From CURRENTS magazine: Taking the lifelong view

Fascinating article about how one university combined advancement with student affairs for lifelong engagement.

At any institution, lifetime engagement is no one’s job, yet everyone’s job. When territory is undefined or divided—like the functional silos often found in higher education advancement—programs, activities, and people can fall through the cracks. Our division decided to take on this mission and align our units to shepherd audiences across the crucial transition points.

– See more at: http://universityadvancement.net/2013/10/taking-the-lifelong-view/#sthash.AOlSmb4R.dpuf

The Explosion of Mobile Audiences and What it Means for Public Relations: PRSA

While people are still connecting wherever and whenever they please, mobile users today are far more likely to connect while sitting on the couch. This is mostly driven by the rapid adoption of tablets, which have become a second screen in the living room.

According to Nielsen, 85 percent of U.S. tablet owners use their devices while watching TV, and they spend 30 percent of their total tablet time using the device while watching TV. These mobile users expect their entire online experience to be as seamless and enjoyable as using social networking tools, games or other apps. If they visit a website, then they expect to view the entire site, not just a small slice of it that is tailored to mobile users.

The Explosion of Mobile Audiences and What it Means for Public Relations: PRSA.

More Clues

Here are more notes from Cluetrain Manifesto:

“The Net was a powerful multiplier for intellectual capital.” (Talking about the beginnings of the internet.) -pg.5

There’s a difference between passive viewing (TV) and ROTFL -pg.7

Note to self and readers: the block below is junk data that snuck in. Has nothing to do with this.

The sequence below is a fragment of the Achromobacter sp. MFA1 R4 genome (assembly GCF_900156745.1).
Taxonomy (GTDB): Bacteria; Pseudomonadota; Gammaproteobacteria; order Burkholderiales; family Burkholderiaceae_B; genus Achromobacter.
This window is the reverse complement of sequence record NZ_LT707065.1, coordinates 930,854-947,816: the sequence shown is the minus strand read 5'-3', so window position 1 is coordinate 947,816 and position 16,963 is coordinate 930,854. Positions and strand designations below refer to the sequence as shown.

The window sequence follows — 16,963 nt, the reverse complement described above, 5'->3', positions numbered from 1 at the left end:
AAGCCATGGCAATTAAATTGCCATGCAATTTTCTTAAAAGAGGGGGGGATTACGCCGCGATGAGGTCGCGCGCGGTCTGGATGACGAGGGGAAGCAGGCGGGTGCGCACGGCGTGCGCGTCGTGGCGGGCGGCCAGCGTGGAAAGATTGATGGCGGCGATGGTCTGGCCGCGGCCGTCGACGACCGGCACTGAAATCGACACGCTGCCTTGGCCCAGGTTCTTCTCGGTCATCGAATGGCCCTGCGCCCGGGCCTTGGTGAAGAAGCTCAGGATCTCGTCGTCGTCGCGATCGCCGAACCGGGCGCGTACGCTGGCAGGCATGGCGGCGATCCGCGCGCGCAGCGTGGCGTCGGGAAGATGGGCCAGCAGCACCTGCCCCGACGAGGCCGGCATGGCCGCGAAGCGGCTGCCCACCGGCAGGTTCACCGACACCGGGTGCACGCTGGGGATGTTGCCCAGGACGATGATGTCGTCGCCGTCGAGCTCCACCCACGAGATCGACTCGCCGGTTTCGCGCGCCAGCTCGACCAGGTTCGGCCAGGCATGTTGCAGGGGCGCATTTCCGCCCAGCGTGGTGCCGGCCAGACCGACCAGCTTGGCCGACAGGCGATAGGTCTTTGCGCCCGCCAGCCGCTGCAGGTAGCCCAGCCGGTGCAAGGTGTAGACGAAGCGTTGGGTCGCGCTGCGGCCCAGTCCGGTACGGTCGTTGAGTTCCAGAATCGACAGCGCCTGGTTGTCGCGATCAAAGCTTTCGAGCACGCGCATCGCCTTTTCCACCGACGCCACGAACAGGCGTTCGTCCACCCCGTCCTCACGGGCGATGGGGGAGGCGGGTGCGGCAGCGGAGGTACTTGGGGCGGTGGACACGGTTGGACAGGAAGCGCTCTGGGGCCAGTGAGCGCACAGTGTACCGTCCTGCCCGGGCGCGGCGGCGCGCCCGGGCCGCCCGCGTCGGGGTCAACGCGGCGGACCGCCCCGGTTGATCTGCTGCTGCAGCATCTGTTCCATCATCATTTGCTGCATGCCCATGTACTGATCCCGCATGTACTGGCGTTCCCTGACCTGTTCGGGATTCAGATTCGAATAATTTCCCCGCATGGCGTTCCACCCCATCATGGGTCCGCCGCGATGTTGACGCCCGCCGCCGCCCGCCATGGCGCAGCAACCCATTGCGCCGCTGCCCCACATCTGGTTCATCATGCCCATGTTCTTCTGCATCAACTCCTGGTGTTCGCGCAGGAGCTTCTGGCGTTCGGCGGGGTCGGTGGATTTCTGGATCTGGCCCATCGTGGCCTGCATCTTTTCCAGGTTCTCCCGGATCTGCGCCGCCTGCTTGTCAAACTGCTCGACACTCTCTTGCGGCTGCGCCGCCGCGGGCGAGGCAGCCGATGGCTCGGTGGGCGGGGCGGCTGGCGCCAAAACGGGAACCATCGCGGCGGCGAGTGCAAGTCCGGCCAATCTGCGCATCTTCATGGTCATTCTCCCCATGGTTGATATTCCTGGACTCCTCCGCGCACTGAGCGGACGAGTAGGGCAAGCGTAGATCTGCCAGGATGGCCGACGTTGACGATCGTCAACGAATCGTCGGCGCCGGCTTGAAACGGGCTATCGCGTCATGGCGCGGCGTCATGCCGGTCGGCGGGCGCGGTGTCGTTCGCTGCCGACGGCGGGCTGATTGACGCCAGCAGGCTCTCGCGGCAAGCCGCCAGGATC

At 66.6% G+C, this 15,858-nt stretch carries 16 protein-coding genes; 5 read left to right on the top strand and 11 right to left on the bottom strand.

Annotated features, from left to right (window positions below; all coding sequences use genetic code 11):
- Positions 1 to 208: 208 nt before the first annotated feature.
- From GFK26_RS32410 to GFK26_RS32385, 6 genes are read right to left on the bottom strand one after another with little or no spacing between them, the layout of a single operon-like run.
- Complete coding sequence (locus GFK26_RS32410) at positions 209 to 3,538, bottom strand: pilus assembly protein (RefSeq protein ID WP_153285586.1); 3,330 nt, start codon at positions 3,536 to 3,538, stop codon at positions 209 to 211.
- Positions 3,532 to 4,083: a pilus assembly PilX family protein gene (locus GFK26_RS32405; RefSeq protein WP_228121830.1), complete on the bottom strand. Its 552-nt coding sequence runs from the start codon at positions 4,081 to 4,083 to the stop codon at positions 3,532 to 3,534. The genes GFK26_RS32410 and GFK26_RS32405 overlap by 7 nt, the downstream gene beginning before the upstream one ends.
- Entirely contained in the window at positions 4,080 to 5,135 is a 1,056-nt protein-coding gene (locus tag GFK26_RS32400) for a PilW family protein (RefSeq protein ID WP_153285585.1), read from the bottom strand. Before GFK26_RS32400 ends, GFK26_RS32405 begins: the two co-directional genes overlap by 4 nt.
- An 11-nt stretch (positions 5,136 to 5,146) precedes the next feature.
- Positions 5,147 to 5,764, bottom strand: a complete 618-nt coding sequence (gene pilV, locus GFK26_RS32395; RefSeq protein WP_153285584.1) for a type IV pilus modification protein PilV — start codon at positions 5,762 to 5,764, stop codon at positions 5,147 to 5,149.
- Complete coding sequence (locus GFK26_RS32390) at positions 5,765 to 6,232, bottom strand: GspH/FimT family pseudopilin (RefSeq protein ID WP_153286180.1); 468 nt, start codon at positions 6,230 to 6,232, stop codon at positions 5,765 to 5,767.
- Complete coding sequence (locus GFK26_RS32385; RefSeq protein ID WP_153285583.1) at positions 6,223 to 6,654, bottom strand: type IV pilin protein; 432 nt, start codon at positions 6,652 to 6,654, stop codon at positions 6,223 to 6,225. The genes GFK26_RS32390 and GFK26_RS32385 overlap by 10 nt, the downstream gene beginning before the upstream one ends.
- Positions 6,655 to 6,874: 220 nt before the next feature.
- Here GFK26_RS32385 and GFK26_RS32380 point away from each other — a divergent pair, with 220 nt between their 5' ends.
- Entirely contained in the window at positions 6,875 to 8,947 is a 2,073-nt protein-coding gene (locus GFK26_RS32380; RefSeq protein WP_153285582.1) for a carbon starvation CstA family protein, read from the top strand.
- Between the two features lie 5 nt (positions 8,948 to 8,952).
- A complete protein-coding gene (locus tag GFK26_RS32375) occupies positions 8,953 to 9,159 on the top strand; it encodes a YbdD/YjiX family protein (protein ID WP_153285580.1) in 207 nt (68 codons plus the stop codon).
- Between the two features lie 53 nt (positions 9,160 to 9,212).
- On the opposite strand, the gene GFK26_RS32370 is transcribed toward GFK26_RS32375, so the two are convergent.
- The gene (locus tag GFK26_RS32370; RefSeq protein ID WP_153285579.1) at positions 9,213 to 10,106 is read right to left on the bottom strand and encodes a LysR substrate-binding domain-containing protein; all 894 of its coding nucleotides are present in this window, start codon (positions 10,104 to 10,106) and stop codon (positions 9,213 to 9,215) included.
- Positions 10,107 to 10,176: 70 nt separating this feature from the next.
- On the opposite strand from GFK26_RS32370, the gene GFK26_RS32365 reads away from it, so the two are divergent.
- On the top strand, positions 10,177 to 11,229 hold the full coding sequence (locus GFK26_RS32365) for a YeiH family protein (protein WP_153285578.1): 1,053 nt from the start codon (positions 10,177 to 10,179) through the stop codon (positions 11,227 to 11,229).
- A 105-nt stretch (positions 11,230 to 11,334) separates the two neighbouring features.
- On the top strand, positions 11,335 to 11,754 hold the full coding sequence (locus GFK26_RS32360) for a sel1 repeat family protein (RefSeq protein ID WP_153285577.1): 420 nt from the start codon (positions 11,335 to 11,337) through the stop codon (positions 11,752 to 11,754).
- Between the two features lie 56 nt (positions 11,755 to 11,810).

“We are alternately the workers who create products and services, and the customers who purchase them.” -pg.9

Many large companies are still doing broadcast model on the web. Broadcast is the few dictating the behaviors of the many. New landscape does not equal mass– subtle nuances explode -pg.15

“Make mistakes. Debug on the fly. It’s fast, it’s furious. It’s fun!” “rock n roll” philosophy -pg.20 “Be shunned, be hated, be ridiculed, be scared, be in doubt, but don’t be gagged.” John Jay Chapman commencement address -pg. 45

***Positioning is not about a creating a tagline! “Positioning is about discovering who you, as a business, are–discovering your identity, not inventing a new one willy-nilly.” -pg.99

People are already talking about your business on the web, and you can’t control it. Why not join in the conversation. Your absence is of greater risk than your employees’ participation. “The web liberates business from the fear of being exposed as human, even against its will.” -pg.122

“Increasingly, a useful expert is not someone with all the answers but someone who knows where to find answers.” -pg.128

This is another re-read for me. The Big Red Fez: How to Make Any Web Site Better by Seth Godin is a short book with, by his own admission, some simplistic answers. Every page should have a banana. Ok? What’s a banana? It’s the thing the monkey can find that’s obvious and easy.

But the reality is, unless you have a product or service that’s targeted to only one audience, you really cannot do this. It would be great if we could build a university presence with only the prospective student in mind. The bananas would be easy. However, our web site has to achieve goals for several constituencies. We’re not Amazon selling books. Or Dyson selling vacuums.

I love Seth Godin, and I think he just needs to stay true to his own banana on this one. Stay with being remarkable in marketing and leave usability to the experts. Anyone can point out problems and break-downs in the system. You don’t have to be an expert to do this. The expert finds real solutions to these problems. I’m afraid Godin has only achieved the former.